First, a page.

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Trapp , who was as likely to cry out upon herefy as any man , asserts that the poem is orthodox in ' tery part of it ; or otherwise he would not have bernit the pains of translating it Milton was indeed a daienter from the church of ...
... that my eye - light grew “ weak and dim , and at the same time my spleen and " bowels to be oppressed and troubled with flatus ; and in the morning , when I began to read , accorda ing to my custom , my eyes grew painful immedia .
... he with his horrid crew Lay vanquish'd , rolling in the fiery gulf , Confounded though immortal : but his doom Reserv'd him to more wrath ; for now the thought Both of lost happiness and lasting pain 55 Torments him .
So spake th'apostate angel , tho'in pain ; 125 Vaunting aloud , but rack'd with deep despair : And him thus answer'd soon his bold compeer . O Prince , O Chief of many throned pow'rs , That led th ' imbattl'a Seraphim to war Under Under ...
But what if he our conqu'ror ( whom I now Of force believe almighty , since no less Than such could have o'erpow'r'd such force as ours ) Have left us this our sp'rit and strength entire 146 Sirongly to suffer and support our pains ...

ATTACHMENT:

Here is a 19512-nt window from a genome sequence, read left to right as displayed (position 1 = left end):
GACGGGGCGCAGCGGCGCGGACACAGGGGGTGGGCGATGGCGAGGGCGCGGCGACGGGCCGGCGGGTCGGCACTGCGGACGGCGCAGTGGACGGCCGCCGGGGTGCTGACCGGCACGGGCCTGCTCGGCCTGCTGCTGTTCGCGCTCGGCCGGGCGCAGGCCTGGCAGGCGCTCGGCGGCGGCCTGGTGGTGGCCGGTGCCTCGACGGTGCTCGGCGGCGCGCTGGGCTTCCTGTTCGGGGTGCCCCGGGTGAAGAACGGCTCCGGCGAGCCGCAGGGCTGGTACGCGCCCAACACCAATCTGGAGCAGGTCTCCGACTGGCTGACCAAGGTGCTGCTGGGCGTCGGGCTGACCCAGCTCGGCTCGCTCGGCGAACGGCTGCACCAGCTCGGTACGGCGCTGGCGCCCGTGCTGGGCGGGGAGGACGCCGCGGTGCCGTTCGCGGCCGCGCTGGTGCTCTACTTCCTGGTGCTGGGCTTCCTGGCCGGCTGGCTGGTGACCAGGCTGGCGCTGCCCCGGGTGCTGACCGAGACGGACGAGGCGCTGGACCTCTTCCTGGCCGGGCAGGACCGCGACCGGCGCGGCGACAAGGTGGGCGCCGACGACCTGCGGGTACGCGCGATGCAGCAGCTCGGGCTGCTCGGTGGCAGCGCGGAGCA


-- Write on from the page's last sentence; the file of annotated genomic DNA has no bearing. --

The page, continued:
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LibraryThing ReviewBrugeranmeldelse - VivalaErin - LibraryThing
The shortest answer is: John Milton was a poetic genius. PL is so beautiful, you can't help but feel for Adam and Eve. Even Satan is a great character - he so wants to be an epic hero. This poem is a masterpiece, and he wrote it completely blind. Beautiful, absolutely amazing. Læs hele anmeldelsen
LibraryThing ReviewBrugeranmeldelse - StefanY - LibraryThing
Historical significance and beautifully descriptive prose aside, I couldn't get into this book at all. Maybe it's too much familiarity with the plot or the inevitability of the impending doom of the ... Læs hele anmeldelsen